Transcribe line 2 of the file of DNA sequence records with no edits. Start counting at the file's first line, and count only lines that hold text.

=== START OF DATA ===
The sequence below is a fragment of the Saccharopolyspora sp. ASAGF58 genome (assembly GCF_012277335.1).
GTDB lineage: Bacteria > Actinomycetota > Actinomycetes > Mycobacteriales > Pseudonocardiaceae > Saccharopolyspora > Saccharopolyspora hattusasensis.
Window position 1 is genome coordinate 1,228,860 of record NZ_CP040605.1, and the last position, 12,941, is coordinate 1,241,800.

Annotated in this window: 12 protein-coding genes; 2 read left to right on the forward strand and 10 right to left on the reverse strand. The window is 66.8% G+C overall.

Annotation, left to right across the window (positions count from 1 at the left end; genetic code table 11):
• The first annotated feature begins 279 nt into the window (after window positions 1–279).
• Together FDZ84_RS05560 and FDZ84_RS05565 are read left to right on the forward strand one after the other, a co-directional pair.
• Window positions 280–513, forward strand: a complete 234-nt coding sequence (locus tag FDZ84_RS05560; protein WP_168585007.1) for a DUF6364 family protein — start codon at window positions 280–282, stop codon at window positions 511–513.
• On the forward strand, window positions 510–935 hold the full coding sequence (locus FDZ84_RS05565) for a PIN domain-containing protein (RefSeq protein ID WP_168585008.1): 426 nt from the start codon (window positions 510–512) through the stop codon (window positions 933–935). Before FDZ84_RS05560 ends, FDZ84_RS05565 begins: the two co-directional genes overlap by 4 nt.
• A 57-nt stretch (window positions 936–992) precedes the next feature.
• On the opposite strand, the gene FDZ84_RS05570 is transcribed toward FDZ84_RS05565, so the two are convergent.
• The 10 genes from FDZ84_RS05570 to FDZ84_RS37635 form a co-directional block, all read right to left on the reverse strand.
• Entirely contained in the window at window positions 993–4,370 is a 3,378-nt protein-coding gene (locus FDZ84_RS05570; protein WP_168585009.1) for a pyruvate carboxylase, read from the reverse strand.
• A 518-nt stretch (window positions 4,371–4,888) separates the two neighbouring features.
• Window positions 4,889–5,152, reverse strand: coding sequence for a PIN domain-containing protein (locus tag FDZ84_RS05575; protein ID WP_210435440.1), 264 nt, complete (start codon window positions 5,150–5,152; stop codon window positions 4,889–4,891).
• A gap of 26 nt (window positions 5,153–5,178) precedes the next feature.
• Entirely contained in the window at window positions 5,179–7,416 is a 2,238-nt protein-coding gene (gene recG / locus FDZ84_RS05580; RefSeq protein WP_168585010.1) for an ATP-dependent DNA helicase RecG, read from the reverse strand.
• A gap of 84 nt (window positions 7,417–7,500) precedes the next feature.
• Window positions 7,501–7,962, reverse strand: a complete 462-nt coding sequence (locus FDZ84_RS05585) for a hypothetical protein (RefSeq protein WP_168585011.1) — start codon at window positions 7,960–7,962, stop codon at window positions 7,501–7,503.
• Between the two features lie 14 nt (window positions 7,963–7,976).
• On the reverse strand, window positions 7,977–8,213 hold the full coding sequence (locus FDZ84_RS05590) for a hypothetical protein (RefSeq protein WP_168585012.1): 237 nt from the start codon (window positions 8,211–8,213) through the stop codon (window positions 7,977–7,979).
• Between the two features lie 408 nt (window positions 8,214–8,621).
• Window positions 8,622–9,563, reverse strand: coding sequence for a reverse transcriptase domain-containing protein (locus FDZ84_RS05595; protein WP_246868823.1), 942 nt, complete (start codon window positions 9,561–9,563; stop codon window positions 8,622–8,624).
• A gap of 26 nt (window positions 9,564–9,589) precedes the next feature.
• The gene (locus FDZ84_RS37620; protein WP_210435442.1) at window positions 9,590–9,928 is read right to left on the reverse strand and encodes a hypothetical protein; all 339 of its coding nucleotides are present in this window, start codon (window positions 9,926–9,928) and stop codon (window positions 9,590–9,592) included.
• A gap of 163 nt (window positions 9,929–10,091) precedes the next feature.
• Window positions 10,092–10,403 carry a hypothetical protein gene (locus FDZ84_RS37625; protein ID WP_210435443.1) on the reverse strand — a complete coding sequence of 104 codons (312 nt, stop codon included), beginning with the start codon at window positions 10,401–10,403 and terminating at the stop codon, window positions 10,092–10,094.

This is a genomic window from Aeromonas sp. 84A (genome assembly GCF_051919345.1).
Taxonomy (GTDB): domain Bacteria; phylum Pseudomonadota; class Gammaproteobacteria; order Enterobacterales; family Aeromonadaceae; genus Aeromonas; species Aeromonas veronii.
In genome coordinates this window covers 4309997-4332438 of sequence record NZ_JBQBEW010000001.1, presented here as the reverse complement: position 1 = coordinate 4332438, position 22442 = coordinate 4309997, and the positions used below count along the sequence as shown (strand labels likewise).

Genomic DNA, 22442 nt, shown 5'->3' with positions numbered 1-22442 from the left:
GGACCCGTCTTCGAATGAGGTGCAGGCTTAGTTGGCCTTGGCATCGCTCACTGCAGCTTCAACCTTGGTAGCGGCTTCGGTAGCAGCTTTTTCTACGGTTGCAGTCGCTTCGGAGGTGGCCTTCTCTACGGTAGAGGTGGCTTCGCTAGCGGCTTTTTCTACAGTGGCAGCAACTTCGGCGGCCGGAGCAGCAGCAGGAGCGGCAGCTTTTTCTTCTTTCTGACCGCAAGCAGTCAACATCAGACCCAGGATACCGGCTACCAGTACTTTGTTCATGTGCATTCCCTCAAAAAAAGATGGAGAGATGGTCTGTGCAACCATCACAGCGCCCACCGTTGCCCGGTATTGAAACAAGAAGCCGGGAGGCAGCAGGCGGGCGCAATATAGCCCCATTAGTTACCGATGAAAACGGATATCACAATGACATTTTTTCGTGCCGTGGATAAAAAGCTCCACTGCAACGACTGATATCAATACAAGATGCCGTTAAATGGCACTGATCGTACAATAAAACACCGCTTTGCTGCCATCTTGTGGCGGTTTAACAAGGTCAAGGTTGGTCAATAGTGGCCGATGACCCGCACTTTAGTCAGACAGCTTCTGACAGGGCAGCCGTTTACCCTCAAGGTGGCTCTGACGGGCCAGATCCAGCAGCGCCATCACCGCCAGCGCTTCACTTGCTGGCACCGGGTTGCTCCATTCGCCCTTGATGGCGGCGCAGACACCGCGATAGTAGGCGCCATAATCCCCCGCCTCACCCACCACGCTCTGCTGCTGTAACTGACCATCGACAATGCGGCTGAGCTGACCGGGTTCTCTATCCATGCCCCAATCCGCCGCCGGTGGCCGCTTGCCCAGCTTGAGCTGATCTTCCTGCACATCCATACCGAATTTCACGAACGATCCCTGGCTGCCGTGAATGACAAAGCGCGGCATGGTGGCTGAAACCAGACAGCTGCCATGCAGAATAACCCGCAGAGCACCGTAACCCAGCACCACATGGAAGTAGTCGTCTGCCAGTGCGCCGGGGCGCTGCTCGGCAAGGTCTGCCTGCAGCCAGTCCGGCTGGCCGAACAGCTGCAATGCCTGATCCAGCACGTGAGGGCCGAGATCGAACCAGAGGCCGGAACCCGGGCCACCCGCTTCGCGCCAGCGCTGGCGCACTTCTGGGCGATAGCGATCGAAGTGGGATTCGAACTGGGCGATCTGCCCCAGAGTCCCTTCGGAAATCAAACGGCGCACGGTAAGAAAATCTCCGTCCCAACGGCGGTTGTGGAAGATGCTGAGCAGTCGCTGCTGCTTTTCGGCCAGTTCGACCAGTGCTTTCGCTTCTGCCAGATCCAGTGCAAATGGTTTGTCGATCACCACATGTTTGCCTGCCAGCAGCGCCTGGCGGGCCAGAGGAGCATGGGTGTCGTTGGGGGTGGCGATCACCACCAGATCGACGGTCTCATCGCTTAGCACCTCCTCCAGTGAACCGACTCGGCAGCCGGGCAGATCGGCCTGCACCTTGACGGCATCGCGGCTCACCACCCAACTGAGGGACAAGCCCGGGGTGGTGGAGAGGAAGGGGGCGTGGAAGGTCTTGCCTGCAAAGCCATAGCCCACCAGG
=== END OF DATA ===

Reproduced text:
GTDB lineage: Bacteria > Actinomycetota > Actinomycetes > Mycobacteriales > Pseudonocardiaceae > Saccharopolyspora > Saccharopolyspora hattusasensis.